Stalybridge Strike Back as Pilgrims Sail Home Frustrated

Dave A. Burin finds himself at Bower Fold for his latest Matchday Adventure.

Stalybridge Celtic – 1 (Powell, ’69)

Boston United – 1 (Garner, ‘1)

3pm, 11th April 2015

Bower Fold, Stalybridge (Att: 601)

Industry & Greenery: The Contrasts of Stalybridge

Industry & Greenery: The Contrasts of Stalybridge

“Stalybridge is a beautiful place!”.  It’s a ringing endorsement, even if it is shouted by a ludicrously drunk man, and aimed at a slightly baffled employee of Stalybridge Railway Station.  ‘Beautiful’ may be somewhat of a stretch, but this small Tameside town is historic, varied and in parts, really rather nice.  One of the bastions of the Industrial Revolution, Stalybridge was first a rural area dotted with Medieval castles, then a haven of textile manufacturing, and later a budget poker paradise – leading to its affectionate moniker of Stalyvegas.  There’s something of all these elements still alive in the town, as handsome, traditional architecture clashes with ugly, imposing factories, all amidst a hilly, undulating landscape.  It’s a town with a rich history – a proud history matched by that of its football club.

Stalybridge Celtic were formed in 1909.  Or 1906, depending on who you ask.  Either way, it wasn’t too long until they entered the Football League’s Third Division North, in the summer of 1921.  They spent just two seasons in the league, and despite respectable finishes of 7th and 10th place, financial issues meant that the Celts voluntarily headed back into non-league, becoming mainstays of the Cheshire County League for six decades.  The 1990s saw a return to non-league’s top table, as ‘Bridge spent six years in the Football Conference, though they seem to have found their level in the current Conference North, having resided in the division since its inaugural season.

Into the Fold: The historic gates of Celtic's 109 year old ground

Into the Fold: The historic gates of Celtic’s 109 year old ground

Whilst the Celts are the main attraction today, the Stalybridge Buffet Bar comes a close second.  It’s my first stop upon arrival, as I make the arduous walk from one end of the railway station platform to the other, and slip onto a cosy couch in the station’s much-loved and historic pub.  Due to an ‘over-enthusiastic’ approach to Heineken on tap last night, I can only rate the lemonade (suitably fizzy) and the décor (excellent), though the ale selection is mouth-watering, for all but the most hungover patrons.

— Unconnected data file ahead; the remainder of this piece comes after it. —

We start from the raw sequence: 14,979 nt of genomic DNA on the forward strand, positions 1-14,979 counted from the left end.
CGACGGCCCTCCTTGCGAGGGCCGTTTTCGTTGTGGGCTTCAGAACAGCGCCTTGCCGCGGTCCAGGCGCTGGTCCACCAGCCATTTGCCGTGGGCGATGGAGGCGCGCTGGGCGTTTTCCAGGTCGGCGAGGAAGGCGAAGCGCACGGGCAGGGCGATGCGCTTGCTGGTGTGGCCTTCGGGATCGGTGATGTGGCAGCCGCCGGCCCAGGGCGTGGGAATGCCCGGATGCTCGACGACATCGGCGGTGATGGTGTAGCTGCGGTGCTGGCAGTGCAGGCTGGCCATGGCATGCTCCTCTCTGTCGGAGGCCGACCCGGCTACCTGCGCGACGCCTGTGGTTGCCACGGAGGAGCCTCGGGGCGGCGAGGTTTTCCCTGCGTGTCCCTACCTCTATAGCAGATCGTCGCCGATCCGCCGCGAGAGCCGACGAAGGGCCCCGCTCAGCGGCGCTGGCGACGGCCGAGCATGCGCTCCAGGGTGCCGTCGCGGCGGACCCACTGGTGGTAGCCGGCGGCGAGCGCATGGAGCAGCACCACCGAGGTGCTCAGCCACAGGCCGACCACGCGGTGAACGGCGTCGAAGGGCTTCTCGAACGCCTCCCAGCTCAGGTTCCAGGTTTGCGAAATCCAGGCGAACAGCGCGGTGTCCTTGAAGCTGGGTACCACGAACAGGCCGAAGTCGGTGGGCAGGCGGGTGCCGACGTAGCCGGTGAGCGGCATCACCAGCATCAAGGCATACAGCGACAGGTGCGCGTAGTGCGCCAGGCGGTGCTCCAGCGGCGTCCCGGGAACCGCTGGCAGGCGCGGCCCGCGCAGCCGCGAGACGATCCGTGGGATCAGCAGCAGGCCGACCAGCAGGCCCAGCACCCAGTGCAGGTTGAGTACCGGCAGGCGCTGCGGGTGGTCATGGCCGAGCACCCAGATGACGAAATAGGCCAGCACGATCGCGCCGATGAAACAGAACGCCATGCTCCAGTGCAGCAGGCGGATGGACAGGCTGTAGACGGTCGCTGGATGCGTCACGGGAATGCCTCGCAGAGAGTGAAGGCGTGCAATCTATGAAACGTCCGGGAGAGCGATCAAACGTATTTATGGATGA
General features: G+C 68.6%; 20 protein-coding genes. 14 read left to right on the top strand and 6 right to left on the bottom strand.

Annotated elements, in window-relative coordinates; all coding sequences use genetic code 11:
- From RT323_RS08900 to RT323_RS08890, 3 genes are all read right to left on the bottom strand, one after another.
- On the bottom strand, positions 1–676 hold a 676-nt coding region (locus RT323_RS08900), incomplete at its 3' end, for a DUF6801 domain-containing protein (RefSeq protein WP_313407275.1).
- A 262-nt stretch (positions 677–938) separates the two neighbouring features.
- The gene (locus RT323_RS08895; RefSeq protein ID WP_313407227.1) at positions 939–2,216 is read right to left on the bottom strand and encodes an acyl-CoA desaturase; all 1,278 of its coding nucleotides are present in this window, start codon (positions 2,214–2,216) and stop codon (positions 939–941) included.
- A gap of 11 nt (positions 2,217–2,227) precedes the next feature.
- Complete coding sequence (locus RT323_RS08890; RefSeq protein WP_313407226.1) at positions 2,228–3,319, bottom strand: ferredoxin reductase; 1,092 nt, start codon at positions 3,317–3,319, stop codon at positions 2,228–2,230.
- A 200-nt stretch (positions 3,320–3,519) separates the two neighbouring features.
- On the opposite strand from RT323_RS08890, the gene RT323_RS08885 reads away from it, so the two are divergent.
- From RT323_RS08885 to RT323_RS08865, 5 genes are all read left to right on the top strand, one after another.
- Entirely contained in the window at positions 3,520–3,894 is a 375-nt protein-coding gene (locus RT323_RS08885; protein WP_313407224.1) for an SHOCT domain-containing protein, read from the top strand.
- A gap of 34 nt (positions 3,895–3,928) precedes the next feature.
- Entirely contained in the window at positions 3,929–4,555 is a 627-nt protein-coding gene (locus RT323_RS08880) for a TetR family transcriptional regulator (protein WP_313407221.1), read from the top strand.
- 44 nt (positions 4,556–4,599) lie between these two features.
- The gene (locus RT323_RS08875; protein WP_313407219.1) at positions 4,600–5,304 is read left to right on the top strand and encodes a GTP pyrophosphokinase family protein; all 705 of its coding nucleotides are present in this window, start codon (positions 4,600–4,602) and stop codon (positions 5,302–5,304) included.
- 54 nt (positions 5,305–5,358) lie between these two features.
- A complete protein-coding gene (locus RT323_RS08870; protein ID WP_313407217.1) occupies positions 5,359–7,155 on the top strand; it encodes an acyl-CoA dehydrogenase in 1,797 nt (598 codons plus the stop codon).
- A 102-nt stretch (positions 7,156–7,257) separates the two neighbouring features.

The ales flow at Stalybridge's Victorian Buffet Bar

The ales flow at Stalybridge’s Victorian Buffet Bar

The Buffet Bar is located in the train station, and is a fantastic first port of call

The Buffet Bar is located in the train station, and is a fantastic first port of call

From there, it’s just a mile to Bower Fold.  The home of the Celts since the first XI strode onto the pitch during the Edwardian era, the ground is a curious mixture of tradition and transformation.  The Main Stand, and across the opposite side, the Lord Tom Pendry stand have both been erected during the past 20 years.  Behind each goal, the older and earthier terraces, the Town End and the Mottram End, offer a glimpse of the club’s earlier days.  I head down to the far turnstiles, crowding in amongst a mixture of Celts fans and visitors from East Lincs., to grab a hot cup of tea and a surprisingly good burger from the hut, and to pick up a copy of the ‘Bridge’s Bower Bulletin’ program, which, perhaps wisely, is not written entirely in bulletin form.

Fans of both clubs grab a prematch snack

Fans of both clubs grab a prematch snack

The Bulletin is, as non-league programmes go, surprisingly high on well-written content, and unusually low on adverts for extremely niche local businesses.  It does, however, inform me, of former Boston United star Bobby Svarc, “his career was curtailed by injury and he has since installed burglar alarms in Blackburn”, as if this is the automatic fate of any footballer whose career is curtailed by injury – the security firms of Blackburn heaving with a multitude of injured ex-pros.  The Celts run through their fast-paced warm-up as I flick through the programme, though their apparent slickness does not carry over into the match.